People struggling to overcome opioid addiction are more vulnerable to the coronavirus because of its impact on respiratory and pulmonary health. At the same time, they’re more likely to experience homelessness or incarceration, which puts them at higher risk of catching and transmitting the virus.
That’s why Catholic Charities, Diocese of Trenton has started a new program to serve this vulnerable population, as the COVID-19 spread continues.
The agency recently received a $140,490 grant from the New Jersey Department of Human Services, Division of Mental Health and Addiction Services to coordinate medication-assisted treatment (MAT) county-wide, with the goal of getting more people on the road to recovery. The renewable grant started June 30 and will run for a year.
Removing barriers to treatment
“The whole focus of the grant is building relationships and partnerships in the community and bridging gaps that prevent people from seeking recovery,” said Mischelle Kristofor (pictured, right), Catholic Charities’ director of addiction treatment. “We will work together as a community to support addiction recovery and remove barriers to treatment.”
The new program is open to Mercer County residents amenable to the idea of MAT. MAT – the use of FDA-approved medications in combination with evidence-based behavioral therapies – has been proven to significantly reduce addiction and cravings, prevent relapses and re-establish healthy brain functioning.
A MAT coordinator will work with local hospitals, primary care physicians and other healthcare agencies and nonprofits to identify people struggling with addiction and link them with treatment, Kristofor said. The coordinator will also target individuals in the shelter system and those who are transient and able to be engaged on the street. The goal is rapid-access to services, with people connected to treatment within 48 hours of referral.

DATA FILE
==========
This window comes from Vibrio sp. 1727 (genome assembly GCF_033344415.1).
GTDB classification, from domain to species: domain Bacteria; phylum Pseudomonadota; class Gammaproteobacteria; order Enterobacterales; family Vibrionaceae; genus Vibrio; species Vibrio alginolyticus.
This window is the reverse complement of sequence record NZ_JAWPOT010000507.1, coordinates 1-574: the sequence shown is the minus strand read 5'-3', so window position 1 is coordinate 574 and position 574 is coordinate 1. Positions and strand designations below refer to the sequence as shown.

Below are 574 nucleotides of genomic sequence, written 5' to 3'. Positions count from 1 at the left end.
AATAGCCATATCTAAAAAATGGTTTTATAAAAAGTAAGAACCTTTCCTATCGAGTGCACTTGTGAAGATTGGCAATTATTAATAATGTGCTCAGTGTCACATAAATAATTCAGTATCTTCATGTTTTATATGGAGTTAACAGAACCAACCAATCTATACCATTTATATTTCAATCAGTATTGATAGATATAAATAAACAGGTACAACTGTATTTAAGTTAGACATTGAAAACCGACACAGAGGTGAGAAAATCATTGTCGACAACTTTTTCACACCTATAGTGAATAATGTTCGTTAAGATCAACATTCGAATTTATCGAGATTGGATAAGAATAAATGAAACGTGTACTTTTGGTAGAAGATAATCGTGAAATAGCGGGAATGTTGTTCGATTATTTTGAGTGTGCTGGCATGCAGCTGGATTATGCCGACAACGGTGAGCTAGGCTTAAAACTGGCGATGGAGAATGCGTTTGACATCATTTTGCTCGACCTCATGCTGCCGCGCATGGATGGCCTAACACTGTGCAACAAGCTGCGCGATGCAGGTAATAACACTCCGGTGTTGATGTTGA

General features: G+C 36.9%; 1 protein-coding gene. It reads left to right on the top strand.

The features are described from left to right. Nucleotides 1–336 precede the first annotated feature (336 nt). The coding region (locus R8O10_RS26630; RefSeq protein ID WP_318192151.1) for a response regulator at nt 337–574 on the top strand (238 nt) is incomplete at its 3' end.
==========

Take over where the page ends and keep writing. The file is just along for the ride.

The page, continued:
Catholic Charities will connect people with local providers while assessing and addressing other needs including housing, food, transportation, mental health, insurance and more. Community education and monthly meetings to coordinate care also are planned. Additionally, the grant covers personal protective equipment like face masks, as well as expanding and supporting telehealth services.
A continuing crisis
On average, 130 Americans die every day from opioid overdoses, according to the Centers for Disease Control and Prevention. More than 1,300 people have died by overdose in New Jersey during the first five months of the year, state statistics show. Even more people have been saved with the overdose-reversing drug Naloxone – and Mercer County is on pace to increase Naloxone administrations by 20 percent from 2019 to 2020, state data shows.
“Opioid use disorder and overdose numbers are ever-increasing. With the ongoing COVID pandemic, people suffering with addiction are more vulnerable than ever,” Kristofor said. “The pandemic requires social isolation to prevent the spread of the virus. Yet social isolation can increase depression – and that can increase substance use. At the same time, this population doesn’t have the best access to medical care. That can lead to more COVID complications and health consequences. This grant gives us the opportunity to create plans to address the complex needs of this vulnerable group. By linking people to all the help they need in addition to addiction treatment, we can break down barriers to long-term recovery and stability, and they can focus more fully on their wellness.”
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For more information, contact Mischelle Kristofor, director of addiction treatment, at email@example.com; or Dana DiFilippo, Catholic Charities communications, at firstname.lastname@example.org or (215) 756-6277 (cell).
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